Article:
Non-DSS partners of ANME-2 were attempted to be identified by multi-colour CARD-FISH (Pernthaler et al., 2004) as described above. The ANME-2 specific probe ANME-2-538 was combined with probe ALF968 (Neef, 1997) for the detection of Alphaproteobacteria, BET42a (Manz et al., 1992) in combination with competitor GAM42a (Manz et al., 1992) for the detection of Betaproteobacteria, or with probe 660 (Devereux et al., 1992) for the detection of Desulfobulbus-related bacteria. Sequences of the used probes are listed in Table S4.
Quantification of single SEEP-SRB1a cells
Total cell numbers were determined after staining sediment aliquots on GTTP filters with DAPI. SEEP-SRB1a-cell numbers were determined by a semi-quantitative method due to very low abundances of single SEEP-SRB1a cells: First the percentage of single DSS cells belonging to the SEEP-SRB1a-group was determined by performing multi-colour CARD-FISH with probes DSS658 and SEEP1a-1441. In a second step, the percentage of single DSS cells in relation to the total number of single cells was determined. Based on those counts and the determined total numbers of single cells, the number of single SEEP-SRB1a cells was calculated.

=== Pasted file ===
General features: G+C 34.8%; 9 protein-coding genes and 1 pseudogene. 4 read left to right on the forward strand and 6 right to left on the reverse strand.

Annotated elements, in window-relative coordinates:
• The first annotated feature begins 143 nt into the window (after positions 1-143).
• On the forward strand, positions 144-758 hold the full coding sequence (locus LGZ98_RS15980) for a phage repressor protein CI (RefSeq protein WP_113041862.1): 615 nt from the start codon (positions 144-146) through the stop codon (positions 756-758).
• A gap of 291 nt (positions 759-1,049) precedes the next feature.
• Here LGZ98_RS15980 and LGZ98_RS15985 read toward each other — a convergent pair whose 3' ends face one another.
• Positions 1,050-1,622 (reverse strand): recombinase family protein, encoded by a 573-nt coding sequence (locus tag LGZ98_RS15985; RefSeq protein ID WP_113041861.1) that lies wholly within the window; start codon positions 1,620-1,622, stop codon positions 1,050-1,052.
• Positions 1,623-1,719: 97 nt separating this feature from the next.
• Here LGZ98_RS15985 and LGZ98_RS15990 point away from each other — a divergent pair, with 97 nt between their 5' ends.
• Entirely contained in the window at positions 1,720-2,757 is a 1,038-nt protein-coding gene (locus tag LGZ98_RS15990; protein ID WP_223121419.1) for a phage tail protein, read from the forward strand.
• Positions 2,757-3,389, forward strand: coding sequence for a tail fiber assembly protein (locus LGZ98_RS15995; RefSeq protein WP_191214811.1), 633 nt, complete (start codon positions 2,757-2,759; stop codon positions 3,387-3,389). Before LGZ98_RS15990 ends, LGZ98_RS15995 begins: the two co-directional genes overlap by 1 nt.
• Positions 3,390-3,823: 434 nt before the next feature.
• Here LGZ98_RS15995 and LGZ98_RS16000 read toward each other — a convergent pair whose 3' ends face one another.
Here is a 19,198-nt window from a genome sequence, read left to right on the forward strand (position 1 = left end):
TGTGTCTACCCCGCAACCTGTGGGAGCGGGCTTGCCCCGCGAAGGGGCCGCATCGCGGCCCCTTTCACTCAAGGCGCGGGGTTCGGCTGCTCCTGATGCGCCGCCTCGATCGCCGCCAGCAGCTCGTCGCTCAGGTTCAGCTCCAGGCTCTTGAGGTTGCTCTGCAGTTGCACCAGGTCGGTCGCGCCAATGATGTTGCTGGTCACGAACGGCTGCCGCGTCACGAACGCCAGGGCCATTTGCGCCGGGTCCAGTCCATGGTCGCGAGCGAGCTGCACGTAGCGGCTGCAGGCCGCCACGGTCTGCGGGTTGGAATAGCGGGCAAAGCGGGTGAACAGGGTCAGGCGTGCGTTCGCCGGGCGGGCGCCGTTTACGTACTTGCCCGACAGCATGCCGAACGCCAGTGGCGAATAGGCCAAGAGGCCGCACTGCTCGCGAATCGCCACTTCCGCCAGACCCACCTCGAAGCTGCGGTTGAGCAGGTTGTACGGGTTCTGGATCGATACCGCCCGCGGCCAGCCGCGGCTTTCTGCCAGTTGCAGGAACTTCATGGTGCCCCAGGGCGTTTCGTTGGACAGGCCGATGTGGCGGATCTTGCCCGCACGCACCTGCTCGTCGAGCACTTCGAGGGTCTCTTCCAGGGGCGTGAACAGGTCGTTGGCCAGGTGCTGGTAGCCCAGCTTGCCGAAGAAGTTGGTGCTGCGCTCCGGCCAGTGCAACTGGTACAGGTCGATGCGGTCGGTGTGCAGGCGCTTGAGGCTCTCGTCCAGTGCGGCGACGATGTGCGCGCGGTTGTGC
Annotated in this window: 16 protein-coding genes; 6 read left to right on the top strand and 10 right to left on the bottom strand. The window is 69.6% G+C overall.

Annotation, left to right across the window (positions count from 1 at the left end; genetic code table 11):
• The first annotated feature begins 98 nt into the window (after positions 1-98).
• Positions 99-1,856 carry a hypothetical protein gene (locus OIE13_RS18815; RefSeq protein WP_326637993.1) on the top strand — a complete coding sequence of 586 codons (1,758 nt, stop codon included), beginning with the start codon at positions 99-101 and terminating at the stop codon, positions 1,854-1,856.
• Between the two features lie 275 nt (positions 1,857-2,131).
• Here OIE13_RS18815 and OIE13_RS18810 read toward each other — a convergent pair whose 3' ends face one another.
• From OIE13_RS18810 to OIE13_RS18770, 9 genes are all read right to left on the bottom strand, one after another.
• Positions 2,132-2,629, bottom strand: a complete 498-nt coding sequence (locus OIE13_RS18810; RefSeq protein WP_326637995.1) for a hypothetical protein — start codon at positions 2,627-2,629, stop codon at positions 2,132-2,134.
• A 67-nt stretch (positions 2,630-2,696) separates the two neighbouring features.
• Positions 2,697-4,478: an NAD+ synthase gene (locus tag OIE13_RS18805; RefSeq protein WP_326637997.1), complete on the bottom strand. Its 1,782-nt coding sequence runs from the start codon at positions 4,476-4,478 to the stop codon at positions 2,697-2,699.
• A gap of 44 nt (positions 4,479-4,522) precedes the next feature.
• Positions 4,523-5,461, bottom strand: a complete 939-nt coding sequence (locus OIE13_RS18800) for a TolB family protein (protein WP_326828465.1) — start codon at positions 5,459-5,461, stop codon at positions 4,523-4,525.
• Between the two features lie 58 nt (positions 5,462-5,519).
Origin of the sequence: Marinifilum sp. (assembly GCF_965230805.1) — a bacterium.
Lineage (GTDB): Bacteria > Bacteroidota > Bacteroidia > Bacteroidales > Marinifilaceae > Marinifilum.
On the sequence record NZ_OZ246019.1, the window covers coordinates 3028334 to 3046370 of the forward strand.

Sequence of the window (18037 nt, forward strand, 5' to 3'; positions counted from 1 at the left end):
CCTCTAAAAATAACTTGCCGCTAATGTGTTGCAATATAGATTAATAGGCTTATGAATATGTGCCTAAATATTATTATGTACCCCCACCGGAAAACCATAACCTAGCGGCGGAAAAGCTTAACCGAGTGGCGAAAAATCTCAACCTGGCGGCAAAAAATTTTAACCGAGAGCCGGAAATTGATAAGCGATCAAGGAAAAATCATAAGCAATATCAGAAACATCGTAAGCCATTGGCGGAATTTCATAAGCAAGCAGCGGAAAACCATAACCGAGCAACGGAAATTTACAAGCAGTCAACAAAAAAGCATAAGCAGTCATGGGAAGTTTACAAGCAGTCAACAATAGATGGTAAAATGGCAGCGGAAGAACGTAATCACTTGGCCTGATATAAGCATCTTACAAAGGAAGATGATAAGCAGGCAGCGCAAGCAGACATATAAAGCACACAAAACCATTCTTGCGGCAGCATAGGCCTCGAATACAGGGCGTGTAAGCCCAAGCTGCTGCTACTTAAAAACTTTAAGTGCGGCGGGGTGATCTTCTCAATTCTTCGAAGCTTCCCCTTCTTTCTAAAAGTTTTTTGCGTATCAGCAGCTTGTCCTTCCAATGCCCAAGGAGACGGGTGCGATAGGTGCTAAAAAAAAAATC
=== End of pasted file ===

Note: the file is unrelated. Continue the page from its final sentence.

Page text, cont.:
Sequence accession numbers
The nucleotide sequence data reported in this paper have been submitted to the DDBJ/EMBL/GenBank databases under accession numbers FN549918 to FN550094.
We thank the officers, crews and shipboard scientific parties of R/V Poseidon during cruise P317/3 (October 2004), R/V Sonne during cruise SO148-1 (July 2000) and SO174/OTEGA II (October/November 2003), R/V Meteor during cruise M70/2 (November 2006), and R/V L'Atalante during the cruise of the Alfred Wegener Institute in August 2001. We also thank Sabine Lenk and Regina Schauer for excellent support, and Bernhard Fuchs for advice and valuable discussions. We are particularly indebted to Antje Boetius for sampling, advice and coordination work. This is publication no. 1318 of GEOTECHNOLOGIEN of the Federal Ministry of Education and Research and the Deutsche Forschungsgemeinschaft. Further support came from the Center of Marine Environmental Sciences (MARUM) at the University of Bremen funded by the DFG, and from the Max Planck Society.